9. The semiconductor integrated circuit device according to claim 7,
wherein the transistor for multiple layout provided in either of said first or second transistor section is an odd number in number.
10. The semiconductor integrated circuit device according to claim 7,
wherein transistors constituting a lower stage of said gilbert cell circuit are such that said first transistor section and said second transistor section are arranged in a crisscross shape in the layout on the semiconductor chip.
11. The semiconductor integrated circuit device according to claim 10,
wherein the transistors for multiple layout provided in said first and second transistor sections are an even number in number.
Description
BACKGROUND OF THE INVENTION

The present invention relates to a technique for transmitting/receiving radio signals and particularly to a technique effectively applied to the improvement of receiving sensitivity in a cellular phone and the like which use a direct conversion system.

In recent years, a cellular phone has been in widespread use as a device for mobile communication, and there have been increasing demands for a wide variety of functions in the cellular phone. With an aim to reduce the number of electronic parts and the area of a printed wiring board, some cellular phones employ a direct conversion system in a receiving unit of a semiconductor integrated circuit device for a RF (radio frequency) processing.

In the direct conversion system, small signals with a band of 800 MHz to 2 GHz, received by an antenna, are directly converted into signals with a voice band (of about several tens KHz) by the use of one mixer circuit.

SUMMARY OF THE INVENTION

However, the inventor of the present invention has found that the above-mentioned signal conversion technique based on the direct conversion system in the cellular phone and the like has the following problems.

FIG. 13 is an equivalent circuit diagram of a mixer section in a receiving unit of a semiconductor integrated circuit device for the RF (radio frequency) processing examined by the inventor of the present invention. As shown in FIG. 13, the mixer section includes an I mixer composed of transistors T1 i to T6 i and a Q mixer composed of transistors T1 q to T6 q, these I mixer and Q mixer each having a so-called gilbert cell configuration.

A current does not flow through the mixer section except a receiving mode, and a current starts to flow through it upon becoming the above-mentioned receiving mode. The transistors T1 i to T6 i and T1 q to T6 q are self-heated due to the current flowing through them.

In the layout on a semiconductor chip, the I mixer and Q mixer are laid out adjacent to each other. However, the influence on the transistors around them due to the self heating is not equivalent depending on the layout of the transistors. Therefore, a problem arises such that the DC offset occurs, which results in the deterioration of the receiving sensitivity, and the like.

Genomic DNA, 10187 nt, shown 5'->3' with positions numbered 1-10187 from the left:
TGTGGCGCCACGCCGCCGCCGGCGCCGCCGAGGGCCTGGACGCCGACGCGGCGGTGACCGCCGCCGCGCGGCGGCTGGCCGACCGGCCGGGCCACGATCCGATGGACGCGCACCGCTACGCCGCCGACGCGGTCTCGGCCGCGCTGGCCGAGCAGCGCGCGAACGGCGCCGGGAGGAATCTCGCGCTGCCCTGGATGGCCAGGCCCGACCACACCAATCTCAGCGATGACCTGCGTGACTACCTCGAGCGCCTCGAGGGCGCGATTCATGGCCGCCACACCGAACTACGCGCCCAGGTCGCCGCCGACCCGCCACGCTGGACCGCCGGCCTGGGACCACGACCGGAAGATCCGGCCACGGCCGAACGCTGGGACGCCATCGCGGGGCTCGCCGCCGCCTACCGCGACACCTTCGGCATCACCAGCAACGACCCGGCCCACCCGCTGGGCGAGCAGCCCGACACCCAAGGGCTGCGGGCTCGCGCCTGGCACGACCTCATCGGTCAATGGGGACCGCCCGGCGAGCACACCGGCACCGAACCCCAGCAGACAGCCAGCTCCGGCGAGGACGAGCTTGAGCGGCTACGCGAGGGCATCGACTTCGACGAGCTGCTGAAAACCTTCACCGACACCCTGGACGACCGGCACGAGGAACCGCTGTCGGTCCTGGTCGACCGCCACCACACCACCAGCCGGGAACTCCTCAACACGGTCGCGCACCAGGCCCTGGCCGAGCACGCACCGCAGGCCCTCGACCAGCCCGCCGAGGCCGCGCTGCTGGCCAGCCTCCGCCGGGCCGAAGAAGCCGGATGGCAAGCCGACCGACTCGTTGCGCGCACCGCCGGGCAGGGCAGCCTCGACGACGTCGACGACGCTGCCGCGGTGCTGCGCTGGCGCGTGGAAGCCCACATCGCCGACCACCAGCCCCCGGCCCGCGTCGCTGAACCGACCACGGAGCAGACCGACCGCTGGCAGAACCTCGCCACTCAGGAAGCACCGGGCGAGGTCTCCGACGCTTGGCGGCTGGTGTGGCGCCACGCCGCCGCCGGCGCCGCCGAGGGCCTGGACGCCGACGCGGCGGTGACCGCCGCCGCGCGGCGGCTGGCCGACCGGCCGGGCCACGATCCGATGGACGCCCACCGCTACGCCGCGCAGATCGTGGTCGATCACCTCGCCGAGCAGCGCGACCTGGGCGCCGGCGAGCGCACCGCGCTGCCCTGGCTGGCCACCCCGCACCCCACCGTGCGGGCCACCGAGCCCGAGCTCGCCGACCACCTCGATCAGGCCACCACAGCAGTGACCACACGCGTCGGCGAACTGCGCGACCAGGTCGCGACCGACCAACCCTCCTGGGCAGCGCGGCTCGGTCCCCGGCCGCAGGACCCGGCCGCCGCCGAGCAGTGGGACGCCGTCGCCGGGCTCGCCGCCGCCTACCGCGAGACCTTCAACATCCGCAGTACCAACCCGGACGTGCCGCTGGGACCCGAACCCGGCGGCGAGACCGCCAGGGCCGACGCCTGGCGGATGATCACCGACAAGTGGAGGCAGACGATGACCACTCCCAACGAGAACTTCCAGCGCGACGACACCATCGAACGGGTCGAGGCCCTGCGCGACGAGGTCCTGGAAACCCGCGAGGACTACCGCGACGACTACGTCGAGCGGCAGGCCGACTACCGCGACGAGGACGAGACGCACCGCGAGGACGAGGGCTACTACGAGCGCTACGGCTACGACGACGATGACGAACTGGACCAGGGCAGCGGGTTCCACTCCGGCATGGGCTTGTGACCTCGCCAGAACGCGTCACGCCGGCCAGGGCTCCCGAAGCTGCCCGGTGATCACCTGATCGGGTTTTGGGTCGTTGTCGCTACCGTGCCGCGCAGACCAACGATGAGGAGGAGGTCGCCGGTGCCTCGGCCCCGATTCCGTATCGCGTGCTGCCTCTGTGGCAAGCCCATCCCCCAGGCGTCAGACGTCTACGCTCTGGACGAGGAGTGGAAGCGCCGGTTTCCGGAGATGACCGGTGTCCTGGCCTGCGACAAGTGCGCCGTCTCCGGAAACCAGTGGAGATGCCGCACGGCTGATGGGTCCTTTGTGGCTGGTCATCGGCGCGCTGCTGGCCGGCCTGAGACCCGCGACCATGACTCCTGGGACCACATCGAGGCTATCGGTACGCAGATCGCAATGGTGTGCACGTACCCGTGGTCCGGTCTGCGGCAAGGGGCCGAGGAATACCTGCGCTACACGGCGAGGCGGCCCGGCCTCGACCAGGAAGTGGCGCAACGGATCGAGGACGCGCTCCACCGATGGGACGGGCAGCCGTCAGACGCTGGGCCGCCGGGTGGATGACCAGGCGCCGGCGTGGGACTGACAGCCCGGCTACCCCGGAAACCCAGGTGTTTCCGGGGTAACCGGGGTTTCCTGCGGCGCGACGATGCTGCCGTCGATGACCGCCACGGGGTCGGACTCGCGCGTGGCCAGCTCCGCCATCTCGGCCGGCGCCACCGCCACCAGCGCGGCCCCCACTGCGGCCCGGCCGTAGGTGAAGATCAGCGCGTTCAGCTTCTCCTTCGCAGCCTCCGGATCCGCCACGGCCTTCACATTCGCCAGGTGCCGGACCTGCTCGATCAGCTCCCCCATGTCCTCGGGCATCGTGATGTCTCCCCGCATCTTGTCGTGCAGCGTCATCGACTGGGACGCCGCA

For example, the transistor T4 i of the I mixer, which is laid out closest to the transistor T4 q of the Q mixer, is inevitably affected thermally by the above-mentioned transistor T4 q and the transistor T3 i of the I mixer.

Meanwhile, the transistor T1 i of the I mixer, laid out farthest from the transistor T4 q of the Q mixer, is just affected thermally by the transistor T2 i of the same I mixer.

Additionally, in order to prevent the DC offset due to the self heating of the transistors, the mixer section is in advance operated before reaching a receiving period, and can be also switched to the receiving mode at the time when the thermal interference between the transistors reaches its saturation. However, there are problems such that its useless current consumption is increased in this case and the awaiting time of the cellular phone etc. is shortened.

An object of the present invention is to provide a semiconductor integrated circuit device capable of largely improving the receiving sensitivity to the signals by reducing the thermal interference due to the self heating of each transistor constituting the gilbert cell circuit.

The above and other objects and novel characteristics of the present invention will be apparent from the description of this specification and the accompanying drawings.

The typical ones of the inventions disclosed in this application will be briefly described as follows.

1. The present invention is a semiconductor integrated circuit device, which comprises a mixer section composed of a gilbert cell circuit demodulating a received signal and converting it into a voice-band signal, wherein each of transistors constituting the gilbert cell circuit has a configuration in which a first and second transistor sections each composed of one or more transistors for multiple layout are connected in parallel, and, in a layout on a semiconductor chip, at least the transistors on an upper stage in the gilbert cell circuit are such that the first transistor section and the second transistor section are arranged in a crisscross shape.